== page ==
This was the first common blue butterfly that I found this season. Late and few in numbers! It’s a worrying year for many of our insects after the late wintry weather. To make matters worse grassland, verges, parks and gardens are being cut back far too early and too frequently. There’s absolutely no need for this cutting, there’s a very important need for grasses and wildflowers. My dear friend Lou always understood the importance of letting the grasses grow and flowers bloom. The little garden that I shared with her as her lodger was a haven for wildlife. Dear Lou was terrified of frogs though, which were numerous around the garden pond! Her cat, Smudge, regularly brought frogs into the house as a gift 😂 I often came to the rescue after one of these presentations, rescuing Lou, that is, from the poor little amphibians! I still miss Lou so much but, as ever, she is still with me in my heart and memories. She used to laugh at me chasing butterflies around! She would be very amused watching me over here in Kos chasing blues and coppers around the ancient ruins. She loved coming to the Greek Islands herself so I always feel close to her here. Today is her birthday and my little blue is dedicated to her life, spirit, energy and compassion. In many cultures around the world butterflies, particularly blues, are revered as the returning spirit of a departed loved one. Save butterflies and save souls 💙
My specimen might be a bit tatty around his wings but these male emperor dragonflies are the real spitfires of the insect world, fighting hard and fast over their territory. He almost seems to be saluting me but I know that this behaviour is actually about cleaning and protecting those incredible and complex eyes! This close-up view was captured in the late afternoon last week, when the tired fliers start to roost in the reed beds. I’m putting this into the mix for this week’s Wex Mondays challenge.
Just had to share the sight of this juvenile grey heron fishing for newts, alongside one of the adults, in the marshland by the heronry at the British Wildlife Centre. Absolutely wonderful to watch! The heronry has a large number of nests and the herons are all very busy, building, feeding and preening. You can visit the heronry by entry to the British Wildlife Centre and a wander along their Wetland Walk. The centre is only open to the public at weekends, bank holidays and school holidays. Visit their website for more information and details of photography days and workshops.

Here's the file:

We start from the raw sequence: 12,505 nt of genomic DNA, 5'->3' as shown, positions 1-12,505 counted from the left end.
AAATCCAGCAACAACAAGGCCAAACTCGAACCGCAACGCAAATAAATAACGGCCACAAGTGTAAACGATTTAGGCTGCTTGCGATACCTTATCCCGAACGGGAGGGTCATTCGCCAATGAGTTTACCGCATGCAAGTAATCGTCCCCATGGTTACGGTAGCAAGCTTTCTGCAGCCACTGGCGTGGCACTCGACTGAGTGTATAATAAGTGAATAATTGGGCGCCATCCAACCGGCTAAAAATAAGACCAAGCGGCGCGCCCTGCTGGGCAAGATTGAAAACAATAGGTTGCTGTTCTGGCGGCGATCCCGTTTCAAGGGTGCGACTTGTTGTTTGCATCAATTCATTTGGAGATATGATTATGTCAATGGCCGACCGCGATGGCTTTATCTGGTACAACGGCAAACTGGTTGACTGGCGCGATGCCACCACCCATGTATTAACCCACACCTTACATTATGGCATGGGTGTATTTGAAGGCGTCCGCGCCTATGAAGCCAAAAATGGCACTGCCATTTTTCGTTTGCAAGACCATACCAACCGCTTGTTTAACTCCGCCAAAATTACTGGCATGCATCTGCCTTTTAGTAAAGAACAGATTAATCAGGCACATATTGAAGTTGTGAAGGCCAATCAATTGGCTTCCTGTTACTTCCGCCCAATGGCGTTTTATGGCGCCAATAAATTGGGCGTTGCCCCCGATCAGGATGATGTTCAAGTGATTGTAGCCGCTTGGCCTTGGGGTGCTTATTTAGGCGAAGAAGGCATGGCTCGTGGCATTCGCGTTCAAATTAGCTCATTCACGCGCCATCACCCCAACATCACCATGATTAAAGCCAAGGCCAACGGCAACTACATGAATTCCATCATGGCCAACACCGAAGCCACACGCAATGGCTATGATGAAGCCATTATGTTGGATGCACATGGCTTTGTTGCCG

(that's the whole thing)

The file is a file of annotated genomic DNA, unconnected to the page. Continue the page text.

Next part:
I went for a short walk with the hubby at Heather Farm yesterday to capture the fabulous skies over the Autumnal landscape for today’s Fotospeed challenge. I actually ended up with added extras to the scene that I had had in mind! The Horsell Common Preservation Society (HCPS) is based at the Heather Farm Wetland Centre near Woking in Surrey. You can see the building that they use, alongside the cafe, at the back of the landscape within my photo. The Society’s landholdings include 916 acres of high forest, woodland, meadows and lowland heath that form a part of the internationally important Thames Basin Heaths Special Protection Area. Heather Farm riverside meadows and wetlands were developed as a SANG (Suitable Alternative Natural Greenspace), which provides a less fragile landscape for people to enjoy walking through. Part of the site is now a much loved dog walking route. Dogs also receive a warm welcome, water, biscuits and towels at the Water’s Edge cafe! Owners are being asked to be extra careful with their four-legged friends at the moment. Within the fenced-off wetland area, Badger Face Welsh Mountain sheep are grazing the grasslands as part of the natural land management and conservation work done by HCPS. Larger areas of grassland within the common are grazed by Aberdeen Angus cattle. These living lawnmowers are the most natural, environmentally friendly way to manage grasses and scrub, maintaining the habitat for a large variety of wildlife. They’re also really very attractive sheep to see! On Saturday the ewes got to meet a rather important new member of this little flock. His name is Hector and you can see him just off-centre in my image. Once all the ewes have fallen pregnant this winter, the farmer who owns them will collect them from the site, so they can lamb safely in the Spring. For now they seem to be greatly enjoying their job and visitors are definitely enjoying them!